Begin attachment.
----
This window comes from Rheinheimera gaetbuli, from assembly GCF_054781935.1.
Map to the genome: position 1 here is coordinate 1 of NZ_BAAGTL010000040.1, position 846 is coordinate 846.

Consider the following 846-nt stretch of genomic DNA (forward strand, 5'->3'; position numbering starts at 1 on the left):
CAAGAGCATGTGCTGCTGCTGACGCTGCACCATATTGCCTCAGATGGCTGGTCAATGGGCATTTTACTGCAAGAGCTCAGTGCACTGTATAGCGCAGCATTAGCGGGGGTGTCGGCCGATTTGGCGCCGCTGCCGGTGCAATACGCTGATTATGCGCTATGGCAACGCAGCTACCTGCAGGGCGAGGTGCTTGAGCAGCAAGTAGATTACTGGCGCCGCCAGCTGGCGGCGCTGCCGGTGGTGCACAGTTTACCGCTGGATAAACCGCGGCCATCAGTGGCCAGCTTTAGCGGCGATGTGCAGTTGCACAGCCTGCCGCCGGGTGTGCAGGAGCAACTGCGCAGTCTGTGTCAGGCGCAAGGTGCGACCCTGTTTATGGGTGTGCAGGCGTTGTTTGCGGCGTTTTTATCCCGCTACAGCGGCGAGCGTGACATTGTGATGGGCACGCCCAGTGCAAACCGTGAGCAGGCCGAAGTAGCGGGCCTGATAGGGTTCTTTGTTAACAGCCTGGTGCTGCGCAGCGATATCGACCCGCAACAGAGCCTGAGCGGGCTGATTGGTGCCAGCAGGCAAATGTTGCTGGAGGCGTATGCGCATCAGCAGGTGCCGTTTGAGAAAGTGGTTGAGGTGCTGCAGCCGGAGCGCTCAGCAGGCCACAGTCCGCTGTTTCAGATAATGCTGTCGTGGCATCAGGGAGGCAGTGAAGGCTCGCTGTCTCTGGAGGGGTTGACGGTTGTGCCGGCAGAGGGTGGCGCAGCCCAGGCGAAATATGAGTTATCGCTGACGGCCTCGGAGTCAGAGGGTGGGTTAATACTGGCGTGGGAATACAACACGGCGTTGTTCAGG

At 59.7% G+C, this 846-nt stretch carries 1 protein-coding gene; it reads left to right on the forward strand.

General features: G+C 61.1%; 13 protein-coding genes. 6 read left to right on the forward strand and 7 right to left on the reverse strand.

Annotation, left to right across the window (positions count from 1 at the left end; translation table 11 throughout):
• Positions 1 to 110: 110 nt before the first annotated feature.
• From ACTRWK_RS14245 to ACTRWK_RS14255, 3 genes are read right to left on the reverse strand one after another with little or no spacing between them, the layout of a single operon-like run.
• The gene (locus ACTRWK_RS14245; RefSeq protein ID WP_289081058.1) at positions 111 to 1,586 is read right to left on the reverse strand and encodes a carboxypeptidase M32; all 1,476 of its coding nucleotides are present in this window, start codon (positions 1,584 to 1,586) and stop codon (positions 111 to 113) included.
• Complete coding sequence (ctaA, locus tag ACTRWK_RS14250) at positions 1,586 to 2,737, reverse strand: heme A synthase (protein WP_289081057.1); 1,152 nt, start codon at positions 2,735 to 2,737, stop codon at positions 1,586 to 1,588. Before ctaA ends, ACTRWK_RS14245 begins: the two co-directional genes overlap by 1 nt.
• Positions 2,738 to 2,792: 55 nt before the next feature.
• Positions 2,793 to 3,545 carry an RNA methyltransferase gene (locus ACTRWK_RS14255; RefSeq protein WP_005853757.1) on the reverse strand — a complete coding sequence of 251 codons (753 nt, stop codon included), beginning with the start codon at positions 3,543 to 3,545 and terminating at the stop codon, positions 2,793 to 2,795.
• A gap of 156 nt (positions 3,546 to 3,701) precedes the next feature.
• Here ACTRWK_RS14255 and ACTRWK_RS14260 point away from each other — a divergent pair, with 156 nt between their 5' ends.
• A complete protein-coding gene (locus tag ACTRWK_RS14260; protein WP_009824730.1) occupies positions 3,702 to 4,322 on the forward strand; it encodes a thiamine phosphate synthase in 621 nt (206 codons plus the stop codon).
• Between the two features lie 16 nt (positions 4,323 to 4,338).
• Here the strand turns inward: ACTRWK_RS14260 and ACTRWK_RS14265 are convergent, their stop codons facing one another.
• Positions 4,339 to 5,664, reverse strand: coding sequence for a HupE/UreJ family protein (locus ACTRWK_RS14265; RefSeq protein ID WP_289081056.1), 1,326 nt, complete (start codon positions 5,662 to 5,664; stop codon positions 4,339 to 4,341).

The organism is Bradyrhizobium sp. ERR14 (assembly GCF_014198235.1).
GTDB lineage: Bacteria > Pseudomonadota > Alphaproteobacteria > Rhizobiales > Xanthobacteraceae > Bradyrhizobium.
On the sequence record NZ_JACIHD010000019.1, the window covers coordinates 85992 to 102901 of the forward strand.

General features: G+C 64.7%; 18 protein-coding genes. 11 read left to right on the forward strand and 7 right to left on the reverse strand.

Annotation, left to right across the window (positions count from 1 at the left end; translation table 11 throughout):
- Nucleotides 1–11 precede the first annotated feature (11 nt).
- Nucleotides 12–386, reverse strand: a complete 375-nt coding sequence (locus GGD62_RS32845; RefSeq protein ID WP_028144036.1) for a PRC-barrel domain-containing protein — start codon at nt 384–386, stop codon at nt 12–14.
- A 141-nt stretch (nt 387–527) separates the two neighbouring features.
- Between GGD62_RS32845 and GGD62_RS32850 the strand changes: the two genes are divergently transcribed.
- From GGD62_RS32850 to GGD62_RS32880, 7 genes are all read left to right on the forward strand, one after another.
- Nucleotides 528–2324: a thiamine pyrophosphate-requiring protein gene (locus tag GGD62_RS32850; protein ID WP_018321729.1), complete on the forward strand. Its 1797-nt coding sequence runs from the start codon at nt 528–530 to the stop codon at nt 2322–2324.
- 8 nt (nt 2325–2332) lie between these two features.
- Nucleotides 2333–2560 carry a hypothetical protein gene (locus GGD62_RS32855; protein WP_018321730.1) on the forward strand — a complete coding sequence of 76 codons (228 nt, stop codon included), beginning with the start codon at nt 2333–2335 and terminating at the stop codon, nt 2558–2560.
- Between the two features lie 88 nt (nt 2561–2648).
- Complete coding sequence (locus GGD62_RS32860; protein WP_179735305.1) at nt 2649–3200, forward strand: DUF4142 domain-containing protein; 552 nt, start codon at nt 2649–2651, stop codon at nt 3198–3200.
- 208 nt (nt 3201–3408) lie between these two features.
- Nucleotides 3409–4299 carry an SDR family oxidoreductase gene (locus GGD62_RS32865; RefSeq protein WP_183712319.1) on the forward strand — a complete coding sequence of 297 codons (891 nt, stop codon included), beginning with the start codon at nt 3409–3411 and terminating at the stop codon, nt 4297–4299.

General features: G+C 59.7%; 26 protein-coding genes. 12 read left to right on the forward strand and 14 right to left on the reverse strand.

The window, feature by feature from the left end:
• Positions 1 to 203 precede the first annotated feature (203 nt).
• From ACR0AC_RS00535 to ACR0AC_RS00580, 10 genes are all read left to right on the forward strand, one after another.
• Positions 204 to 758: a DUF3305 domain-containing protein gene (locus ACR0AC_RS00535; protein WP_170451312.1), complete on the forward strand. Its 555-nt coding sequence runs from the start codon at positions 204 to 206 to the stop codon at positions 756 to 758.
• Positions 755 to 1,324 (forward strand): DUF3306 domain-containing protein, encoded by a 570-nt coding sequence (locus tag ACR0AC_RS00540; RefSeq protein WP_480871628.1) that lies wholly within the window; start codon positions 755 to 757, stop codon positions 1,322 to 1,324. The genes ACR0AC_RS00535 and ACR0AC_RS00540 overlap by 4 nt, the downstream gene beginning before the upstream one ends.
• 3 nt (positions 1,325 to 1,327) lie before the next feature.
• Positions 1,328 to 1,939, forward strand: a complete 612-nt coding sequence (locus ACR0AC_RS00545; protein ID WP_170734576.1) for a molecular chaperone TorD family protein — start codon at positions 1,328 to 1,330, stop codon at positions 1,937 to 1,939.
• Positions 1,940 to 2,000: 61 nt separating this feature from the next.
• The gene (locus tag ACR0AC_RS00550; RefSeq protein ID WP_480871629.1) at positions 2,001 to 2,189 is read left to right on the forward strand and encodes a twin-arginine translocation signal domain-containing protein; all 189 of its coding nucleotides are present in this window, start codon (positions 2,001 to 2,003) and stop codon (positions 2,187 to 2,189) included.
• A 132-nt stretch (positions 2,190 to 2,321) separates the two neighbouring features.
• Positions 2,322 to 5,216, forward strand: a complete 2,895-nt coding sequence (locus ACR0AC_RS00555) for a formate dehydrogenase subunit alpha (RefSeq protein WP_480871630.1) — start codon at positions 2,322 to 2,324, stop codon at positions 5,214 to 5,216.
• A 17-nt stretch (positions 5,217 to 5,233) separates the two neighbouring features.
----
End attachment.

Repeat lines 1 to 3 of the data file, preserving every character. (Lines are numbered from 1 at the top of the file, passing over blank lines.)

This window comes from Rheinheimera gaetbuli, from assembly GCF_054781935.1.
Map to the genome: position 1 here is coordinate 1 of NZ_BAAGTL010000040.1, position 846 is coordinate 846.

Consider the following 846-nt stretch of genomic DNA (forward strand, 5'->3'; position numbering starts at 1 on the left):